The following is a partner post from EurasiaNet.org. Republished with permission.
A hugely popular football website in Uzbekistan appears to have been taken down after it became a mustering point for critics of the country’s sporting authorities.
Since June 4, visitors to uff.uz have been unable to access the site, which was a lively forum of discussion for soccer fans in Uzbekistan. The site drew around 20-30,000 visits daily.
Trouble began when a friendly match between Uzbekistan and Equatorial Guinea scheduled for June 2 was canceled without explanation. The national football federation tried to placate fans by telling them that tickets bought for the match could be used instead for a game against Syria to be played on September 2.
That did little to soothe bad tempers, however, and fans flocked to uff.uz to voice their criticism of the federation. Such was the torrent of condemnation that somebody seems to have thought it wise to pull the plug, forcing unhappy supporters to turn to social media to vent instead.
“The decision of the federation to cancel the match shows a total lack of respect toward fans of Uzbekistan. Why do we not have the right to openly criticize the work of this organization? You can’t treat fans like enemies,” one disgruntled fan, Babur Isamov, said on his Facebook account.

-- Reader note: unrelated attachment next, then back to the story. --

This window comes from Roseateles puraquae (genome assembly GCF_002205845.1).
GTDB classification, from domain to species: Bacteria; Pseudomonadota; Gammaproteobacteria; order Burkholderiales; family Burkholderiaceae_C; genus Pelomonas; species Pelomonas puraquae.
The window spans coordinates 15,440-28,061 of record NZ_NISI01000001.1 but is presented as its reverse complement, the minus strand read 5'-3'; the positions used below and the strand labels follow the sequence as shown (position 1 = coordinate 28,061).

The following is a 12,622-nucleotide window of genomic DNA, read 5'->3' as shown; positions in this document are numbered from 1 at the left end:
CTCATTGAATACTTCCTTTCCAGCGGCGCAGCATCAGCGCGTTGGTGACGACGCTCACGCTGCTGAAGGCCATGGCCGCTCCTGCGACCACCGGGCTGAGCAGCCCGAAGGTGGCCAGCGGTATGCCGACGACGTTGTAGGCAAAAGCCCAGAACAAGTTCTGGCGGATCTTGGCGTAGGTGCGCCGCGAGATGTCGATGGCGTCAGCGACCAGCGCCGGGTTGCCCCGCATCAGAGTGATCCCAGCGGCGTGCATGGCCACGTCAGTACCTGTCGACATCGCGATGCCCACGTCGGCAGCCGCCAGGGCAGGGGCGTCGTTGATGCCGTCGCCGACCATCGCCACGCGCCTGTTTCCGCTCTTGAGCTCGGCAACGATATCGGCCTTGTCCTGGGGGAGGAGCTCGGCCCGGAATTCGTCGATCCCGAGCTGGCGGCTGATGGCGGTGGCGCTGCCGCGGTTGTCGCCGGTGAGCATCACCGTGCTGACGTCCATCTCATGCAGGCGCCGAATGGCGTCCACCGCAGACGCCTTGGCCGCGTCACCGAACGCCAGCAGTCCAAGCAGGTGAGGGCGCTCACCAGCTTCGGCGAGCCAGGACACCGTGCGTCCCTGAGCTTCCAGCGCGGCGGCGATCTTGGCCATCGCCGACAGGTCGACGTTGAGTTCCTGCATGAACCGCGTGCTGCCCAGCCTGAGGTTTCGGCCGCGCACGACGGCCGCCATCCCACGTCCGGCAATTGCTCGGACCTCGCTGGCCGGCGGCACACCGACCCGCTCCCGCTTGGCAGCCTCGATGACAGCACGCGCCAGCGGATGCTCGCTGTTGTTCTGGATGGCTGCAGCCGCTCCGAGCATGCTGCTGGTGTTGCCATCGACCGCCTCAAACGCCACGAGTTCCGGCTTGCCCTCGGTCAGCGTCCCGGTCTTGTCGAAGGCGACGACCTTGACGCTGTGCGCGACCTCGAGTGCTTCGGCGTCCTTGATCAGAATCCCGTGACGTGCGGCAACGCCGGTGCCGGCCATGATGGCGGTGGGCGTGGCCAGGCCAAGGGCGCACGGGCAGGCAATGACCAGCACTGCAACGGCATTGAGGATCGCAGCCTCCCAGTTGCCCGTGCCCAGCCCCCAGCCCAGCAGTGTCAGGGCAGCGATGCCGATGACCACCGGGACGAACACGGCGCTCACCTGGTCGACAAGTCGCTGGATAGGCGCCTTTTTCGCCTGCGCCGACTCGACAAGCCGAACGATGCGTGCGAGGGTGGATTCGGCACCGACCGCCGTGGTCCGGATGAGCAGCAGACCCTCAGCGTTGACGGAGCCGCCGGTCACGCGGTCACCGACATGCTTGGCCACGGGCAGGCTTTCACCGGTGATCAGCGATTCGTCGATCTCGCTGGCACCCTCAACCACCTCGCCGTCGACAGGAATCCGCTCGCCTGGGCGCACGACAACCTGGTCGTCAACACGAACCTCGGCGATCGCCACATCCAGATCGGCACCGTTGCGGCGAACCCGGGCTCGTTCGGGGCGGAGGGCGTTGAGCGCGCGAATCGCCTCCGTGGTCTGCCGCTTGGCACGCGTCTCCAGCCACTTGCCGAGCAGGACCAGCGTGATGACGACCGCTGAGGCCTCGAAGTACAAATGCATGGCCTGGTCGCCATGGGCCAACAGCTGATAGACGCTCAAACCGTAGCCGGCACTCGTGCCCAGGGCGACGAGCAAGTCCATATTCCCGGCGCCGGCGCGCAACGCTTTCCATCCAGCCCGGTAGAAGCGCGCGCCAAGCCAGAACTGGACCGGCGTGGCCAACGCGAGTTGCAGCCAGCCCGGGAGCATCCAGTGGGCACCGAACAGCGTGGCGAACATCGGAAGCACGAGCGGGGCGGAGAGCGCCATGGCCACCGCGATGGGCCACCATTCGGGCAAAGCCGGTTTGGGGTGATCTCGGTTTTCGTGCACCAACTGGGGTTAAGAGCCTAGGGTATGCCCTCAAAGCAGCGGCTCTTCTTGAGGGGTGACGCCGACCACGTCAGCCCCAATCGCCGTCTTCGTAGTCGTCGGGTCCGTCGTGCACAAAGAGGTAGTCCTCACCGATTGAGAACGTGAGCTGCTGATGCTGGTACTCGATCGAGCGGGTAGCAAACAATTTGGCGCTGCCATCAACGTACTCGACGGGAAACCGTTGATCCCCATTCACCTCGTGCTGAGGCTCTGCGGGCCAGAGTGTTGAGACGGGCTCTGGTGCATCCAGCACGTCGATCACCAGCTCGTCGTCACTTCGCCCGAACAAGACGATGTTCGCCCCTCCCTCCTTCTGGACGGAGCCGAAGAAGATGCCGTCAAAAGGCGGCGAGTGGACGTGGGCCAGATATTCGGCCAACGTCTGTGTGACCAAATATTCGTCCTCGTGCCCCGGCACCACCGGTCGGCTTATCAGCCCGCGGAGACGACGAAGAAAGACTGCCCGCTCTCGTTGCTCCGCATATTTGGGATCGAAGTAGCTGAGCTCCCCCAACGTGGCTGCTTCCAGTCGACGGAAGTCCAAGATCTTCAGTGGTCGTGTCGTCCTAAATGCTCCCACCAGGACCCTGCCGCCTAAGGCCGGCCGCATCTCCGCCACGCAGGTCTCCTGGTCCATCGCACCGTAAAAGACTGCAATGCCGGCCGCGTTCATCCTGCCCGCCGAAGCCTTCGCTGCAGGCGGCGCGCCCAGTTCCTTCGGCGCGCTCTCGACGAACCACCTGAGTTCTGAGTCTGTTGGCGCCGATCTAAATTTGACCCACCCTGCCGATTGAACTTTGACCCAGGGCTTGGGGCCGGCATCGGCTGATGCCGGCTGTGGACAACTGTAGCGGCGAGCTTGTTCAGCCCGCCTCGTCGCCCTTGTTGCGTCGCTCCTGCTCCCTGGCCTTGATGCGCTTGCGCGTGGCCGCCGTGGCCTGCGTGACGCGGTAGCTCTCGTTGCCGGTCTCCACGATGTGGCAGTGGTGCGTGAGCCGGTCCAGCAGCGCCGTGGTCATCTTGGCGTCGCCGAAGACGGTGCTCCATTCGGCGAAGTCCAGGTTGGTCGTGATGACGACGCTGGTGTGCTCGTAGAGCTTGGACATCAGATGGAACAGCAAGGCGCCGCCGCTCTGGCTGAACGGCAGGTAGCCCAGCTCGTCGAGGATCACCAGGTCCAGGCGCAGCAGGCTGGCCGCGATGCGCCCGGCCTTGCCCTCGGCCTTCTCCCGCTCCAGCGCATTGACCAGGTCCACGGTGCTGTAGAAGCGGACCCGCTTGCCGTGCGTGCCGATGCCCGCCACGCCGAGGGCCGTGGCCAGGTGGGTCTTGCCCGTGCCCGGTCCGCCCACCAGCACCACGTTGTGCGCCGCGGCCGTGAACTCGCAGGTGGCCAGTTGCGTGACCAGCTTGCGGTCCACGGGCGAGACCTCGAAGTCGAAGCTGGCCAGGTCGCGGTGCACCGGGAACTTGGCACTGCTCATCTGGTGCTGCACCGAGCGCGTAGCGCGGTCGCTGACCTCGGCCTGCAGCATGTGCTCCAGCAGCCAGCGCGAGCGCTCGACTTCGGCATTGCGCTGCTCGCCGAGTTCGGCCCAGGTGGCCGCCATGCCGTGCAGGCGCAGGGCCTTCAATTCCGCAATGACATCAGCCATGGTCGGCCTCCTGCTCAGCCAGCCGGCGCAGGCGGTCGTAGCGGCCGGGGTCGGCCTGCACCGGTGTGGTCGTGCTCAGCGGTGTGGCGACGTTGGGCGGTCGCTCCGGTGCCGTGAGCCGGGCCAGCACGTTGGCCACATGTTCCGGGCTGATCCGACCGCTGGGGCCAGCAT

A sporting publication linked to the same website, a newspaper called Chempion, has also been canned.
“The newspaper’s management explained that it stopped operations because of financial problems,” the BBC’s Uzbek service reported.
The official website of the Uzbek football federation has remained mute on all these developments.
This is not the first instance of censorship in sporting journalism in Uzbekistan. In December, two football TV shows — Soccer Club and Football Review — were pulled from the schedule on the Sport TV channel. Editors and presenters at the programs were fired.
Both shows had stuck their necks out with robust criticism of match-fixing and gambling rackets on the local footballing scene. Bookmakers are technically illegal in Uzbekistan, but they flourish underground.
A sporting journalist who asked to remained anonymous told EurasiaNet.org that he believes increasingly outspoken exchanges among football fans have made officials uneasy.
“Football and show business were the only areas where criticism was allowed and tolerated. And now even here they are choking the voice of the public,” the journalist said.
Two other large footballing sites remain on Uzbek Internet — championat.asia and stadion.uz — but if they are to survive, they will have to ensure that unhappy fans are kept at arm’s length.